I have a situation where I have a BusinessBase object for Employee. After the user enters the Employee's full address (address, city, state, zip), I want to check to make sure there is not a duplicate record already in the system for that address. I then want to show the duplicate records to the user so they can check them. Should that occur in the UI or can it happen in the business object? I was thinking it could be a check in the BO that gets fired after each field gets Set. It would check to make sure all of the fields have been entered before it hits the database to look for the duplicate. However, I don't know how to notify the UI that records exist and they need to be shown? Thanks.
You might consider exposing an event on your business object that you would fire if duplicates were detected. Then, you would have an event handler within your user interface to respond when that even is raised.
As far as potential duplicates, it's certainly an option that you could have a collection on your business object that holds the results of your command object duplicate check (assume that's how you're doing it) and have that be a collection you make publicly available (potentially as a reference you supply in a beefed up event args for the event you'd expose).
Another option would be to make your user interface code invoke the check for duplicates and simply provide the underlying business objects to do a duplicate check in the database based on address, city, state, zip.
Apart from the implementation, address matching is tough to do in any system. The variations in an address are so great that some extremely fuzzy logic needs to be used to identify "matches" based on address. "123 N. Elm St" may or may not be the same as "123 North Elm Street #42". Maybe the first address didn't have the number on it. Maybe they are different. Hard to tell.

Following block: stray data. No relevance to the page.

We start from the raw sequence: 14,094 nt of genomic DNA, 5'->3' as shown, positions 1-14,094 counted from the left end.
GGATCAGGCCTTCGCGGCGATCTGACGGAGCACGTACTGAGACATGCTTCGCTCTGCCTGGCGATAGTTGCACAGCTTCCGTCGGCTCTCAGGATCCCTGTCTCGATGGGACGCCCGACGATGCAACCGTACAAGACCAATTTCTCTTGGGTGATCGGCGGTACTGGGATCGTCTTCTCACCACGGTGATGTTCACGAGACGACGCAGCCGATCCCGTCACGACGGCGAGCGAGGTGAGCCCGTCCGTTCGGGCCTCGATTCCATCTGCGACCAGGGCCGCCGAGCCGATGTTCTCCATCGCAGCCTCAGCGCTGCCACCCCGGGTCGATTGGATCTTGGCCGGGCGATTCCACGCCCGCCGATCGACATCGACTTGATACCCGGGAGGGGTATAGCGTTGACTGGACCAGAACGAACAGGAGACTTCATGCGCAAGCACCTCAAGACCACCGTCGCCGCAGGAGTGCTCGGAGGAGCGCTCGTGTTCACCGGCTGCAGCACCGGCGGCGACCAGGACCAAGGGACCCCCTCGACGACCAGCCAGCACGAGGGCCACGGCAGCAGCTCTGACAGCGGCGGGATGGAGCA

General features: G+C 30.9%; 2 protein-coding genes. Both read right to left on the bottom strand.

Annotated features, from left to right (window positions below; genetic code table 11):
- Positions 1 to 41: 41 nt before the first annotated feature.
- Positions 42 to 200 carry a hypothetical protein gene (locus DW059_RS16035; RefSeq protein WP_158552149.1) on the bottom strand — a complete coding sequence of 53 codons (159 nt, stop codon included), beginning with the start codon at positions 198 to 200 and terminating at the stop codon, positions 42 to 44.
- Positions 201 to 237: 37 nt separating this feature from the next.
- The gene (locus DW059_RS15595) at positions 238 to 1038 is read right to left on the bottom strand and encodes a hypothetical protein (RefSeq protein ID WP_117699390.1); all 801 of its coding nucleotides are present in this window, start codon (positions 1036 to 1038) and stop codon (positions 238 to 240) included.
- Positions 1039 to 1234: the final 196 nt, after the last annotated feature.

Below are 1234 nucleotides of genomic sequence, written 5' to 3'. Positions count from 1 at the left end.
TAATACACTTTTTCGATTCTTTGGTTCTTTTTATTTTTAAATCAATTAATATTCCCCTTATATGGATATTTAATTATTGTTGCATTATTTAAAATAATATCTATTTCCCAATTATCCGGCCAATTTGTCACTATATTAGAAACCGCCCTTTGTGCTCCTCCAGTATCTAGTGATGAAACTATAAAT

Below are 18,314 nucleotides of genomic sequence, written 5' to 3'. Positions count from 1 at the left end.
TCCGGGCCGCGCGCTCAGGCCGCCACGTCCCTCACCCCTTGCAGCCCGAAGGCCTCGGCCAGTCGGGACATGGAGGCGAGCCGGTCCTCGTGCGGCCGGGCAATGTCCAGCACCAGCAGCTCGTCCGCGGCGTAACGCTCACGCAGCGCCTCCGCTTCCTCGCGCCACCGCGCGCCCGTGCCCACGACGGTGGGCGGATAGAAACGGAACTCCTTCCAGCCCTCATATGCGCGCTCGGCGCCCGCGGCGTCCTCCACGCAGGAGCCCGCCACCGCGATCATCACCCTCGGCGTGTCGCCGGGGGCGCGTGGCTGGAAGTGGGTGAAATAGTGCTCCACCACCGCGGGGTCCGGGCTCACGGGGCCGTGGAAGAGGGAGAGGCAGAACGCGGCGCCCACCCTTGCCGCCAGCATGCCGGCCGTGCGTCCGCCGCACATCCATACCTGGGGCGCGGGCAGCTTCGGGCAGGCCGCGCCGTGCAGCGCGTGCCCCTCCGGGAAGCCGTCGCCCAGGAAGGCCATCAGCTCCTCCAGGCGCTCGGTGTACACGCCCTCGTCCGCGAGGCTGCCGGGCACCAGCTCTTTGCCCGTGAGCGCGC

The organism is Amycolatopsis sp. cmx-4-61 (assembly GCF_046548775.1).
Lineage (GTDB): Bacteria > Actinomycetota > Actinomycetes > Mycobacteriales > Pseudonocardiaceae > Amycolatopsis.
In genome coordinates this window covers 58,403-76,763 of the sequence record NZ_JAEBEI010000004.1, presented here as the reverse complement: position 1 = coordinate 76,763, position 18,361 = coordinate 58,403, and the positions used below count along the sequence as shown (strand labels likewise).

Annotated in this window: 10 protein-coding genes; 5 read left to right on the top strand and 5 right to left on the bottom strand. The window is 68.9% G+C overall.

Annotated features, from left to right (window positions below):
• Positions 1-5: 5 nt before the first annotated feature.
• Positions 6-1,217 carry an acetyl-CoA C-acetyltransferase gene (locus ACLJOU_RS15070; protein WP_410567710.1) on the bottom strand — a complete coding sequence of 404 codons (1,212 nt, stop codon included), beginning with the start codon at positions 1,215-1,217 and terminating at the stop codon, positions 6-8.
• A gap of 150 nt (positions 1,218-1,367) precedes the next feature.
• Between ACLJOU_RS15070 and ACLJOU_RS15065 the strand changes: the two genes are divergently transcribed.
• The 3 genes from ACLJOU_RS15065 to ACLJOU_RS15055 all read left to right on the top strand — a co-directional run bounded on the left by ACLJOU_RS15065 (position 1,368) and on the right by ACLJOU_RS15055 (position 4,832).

My question would be why? Why do you care if the address is in the system? For data normalization? This "duplicate" data is really not a big deal. The most important thing is that an Employee's address not be linked to someone else's address that happens to be similar. Then a change to one means a change to the other.
Address matching is indeed complex. Totally agree with you.
If you approach addresses the same way many do, they are their own root object - not just arbitrary child data on an individual or organization. Addresses in our system are modal objects - 5512 2nd Avenue represents an object with it's own particular qualities and potentially history - if I lived there and moved, I wouldn't actually change the address itself - rather, I would point myself to another address.
So it is in part a normalization issue - yes. And in our case, duplicate data isn't desirable.
To get really good at this, you might pair your application with something like MelissaData, and use delivery point validation to essentially get a perfectly unique value for an address that is entered/corrected/and recognized.
Writing your own logic to match addresses, like Wbmstrmjb says, is anything but easy.
Thank you for your help. I like the idea of exposing the event from the BO and then capturing it in the WinForm.
Our address check is not that complicated. It is just to let the user know there may be another Employee in the system with a similar address. I appreciate the ideas though. Thanks.
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